You are not a man, none of you are men! Early Christian masculinity and Lucian’s the Passing of Peregrinus28 Feb 2020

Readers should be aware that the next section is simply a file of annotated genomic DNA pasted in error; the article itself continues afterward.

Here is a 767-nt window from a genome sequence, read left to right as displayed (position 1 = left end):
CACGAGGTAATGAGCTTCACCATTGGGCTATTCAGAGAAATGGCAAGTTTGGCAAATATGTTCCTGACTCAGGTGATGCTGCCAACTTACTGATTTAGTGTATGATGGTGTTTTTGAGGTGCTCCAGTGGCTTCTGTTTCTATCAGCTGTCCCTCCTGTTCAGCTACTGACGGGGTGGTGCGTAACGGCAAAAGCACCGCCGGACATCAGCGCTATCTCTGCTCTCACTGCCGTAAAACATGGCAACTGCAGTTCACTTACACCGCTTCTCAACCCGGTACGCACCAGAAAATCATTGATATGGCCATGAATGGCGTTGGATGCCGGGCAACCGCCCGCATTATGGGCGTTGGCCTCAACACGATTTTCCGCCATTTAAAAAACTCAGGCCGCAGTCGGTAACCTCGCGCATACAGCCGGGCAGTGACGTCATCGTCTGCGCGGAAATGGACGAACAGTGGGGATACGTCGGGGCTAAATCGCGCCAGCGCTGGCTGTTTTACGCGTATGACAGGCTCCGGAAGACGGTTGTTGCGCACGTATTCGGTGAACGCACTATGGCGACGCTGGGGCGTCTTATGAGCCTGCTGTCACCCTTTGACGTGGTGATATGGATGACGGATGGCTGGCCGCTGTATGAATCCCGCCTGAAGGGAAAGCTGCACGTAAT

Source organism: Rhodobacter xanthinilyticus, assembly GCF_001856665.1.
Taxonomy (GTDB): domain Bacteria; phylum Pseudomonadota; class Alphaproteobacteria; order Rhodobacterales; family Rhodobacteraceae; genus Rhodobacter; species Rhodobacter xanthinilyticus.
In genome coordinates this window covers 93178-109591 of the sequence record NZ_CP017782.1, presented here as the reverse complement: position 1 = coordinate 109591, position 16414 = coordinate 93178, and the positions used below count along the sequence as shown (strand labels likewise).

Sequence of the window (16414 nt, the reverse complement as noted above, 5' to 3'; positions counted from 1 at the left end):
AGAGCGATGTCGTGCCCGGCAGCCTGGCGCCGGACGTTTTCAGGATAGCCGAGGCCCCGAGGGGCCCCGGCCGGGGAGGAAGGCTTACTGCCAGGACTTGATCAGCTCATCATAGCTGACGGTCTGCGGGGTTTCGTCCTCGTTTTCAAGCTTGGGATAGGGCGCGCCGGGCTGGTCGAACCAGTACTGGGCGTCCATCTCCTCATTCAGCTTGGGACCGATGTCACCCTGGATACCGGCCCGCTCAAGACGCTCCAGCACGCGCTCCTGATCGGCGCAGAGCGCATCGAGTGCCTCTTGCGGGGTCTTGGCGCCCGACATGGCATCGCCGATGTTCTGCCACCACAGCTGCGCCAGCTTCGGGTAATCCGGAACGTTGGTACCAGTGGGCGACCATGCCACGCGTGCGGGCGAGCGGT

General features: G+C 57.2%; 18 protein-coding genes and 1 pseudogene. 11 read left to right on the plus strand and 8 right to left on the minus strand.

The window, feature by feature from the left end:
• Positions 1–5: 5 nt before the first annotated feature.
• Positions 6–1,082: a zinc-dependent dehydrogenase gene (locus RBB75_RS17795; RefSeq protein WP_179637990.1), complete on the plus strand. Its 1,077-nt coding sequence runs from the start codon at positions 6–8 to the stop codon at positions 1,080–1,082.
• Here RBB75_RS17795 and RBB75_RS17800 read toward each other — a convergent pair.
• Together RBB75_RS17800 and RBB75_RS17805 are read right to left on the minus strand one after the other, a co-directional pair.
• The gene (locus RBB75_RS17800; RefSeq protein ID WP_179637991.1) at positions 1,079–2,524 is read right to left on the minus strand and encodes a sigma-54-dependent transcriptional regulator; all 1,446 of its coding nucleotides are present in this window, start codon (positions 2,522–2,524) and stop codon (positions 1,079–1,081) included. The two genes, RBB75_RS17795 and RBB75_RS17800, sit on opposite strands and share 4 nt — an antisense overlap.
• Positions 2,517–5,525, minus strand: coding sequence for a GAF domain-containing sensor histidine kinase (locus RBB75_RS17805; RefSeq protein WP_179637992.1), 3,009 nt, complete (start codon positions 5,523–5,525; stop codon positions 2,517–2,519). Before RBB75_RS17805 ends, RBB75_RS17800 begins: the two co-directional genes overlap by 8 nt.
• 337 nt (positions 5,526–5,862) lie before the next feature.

Much recent work on the masculinities enacted by early Christians has focused upon Christian texts and claims about their heroes and practices among elite Christians. Lucian’s Passing of Peregrinus offers another avenue for thinking about early Christian masculinity. Lucian denies Peregrinus’ claim to masculinity on the basis of his over-concern for honour, especially from the masses, his inability to control his appetites regarding food and sex, his being a parricide, his enacting ‘strange’ ascetic practices and his lack of courage in the face of death. By tying Peregrinus to a Christian community in Judea, Lucian both demonstrates the lack of manliness in the Christian movement, which he suggests is populated mostly by gullible women and children, and further ‘unmans’ Peregrinus by linking him to a community of easily duped people whose praise is not worthy of a philosopher. By presenting this Christian community as a group that not only accepts Peregrinus as a member but also quickly establishes him as their leader, almost at par with Jesus himself, according to Lucian’s account, these early Christians show their lack of self-control by being deceived by a charlatan. Early Christian writers who claimed that their heroes were manly, even more manly than the Greek or Roman heroes, were writing in part to rebut the types of claims made by writers like Lucian.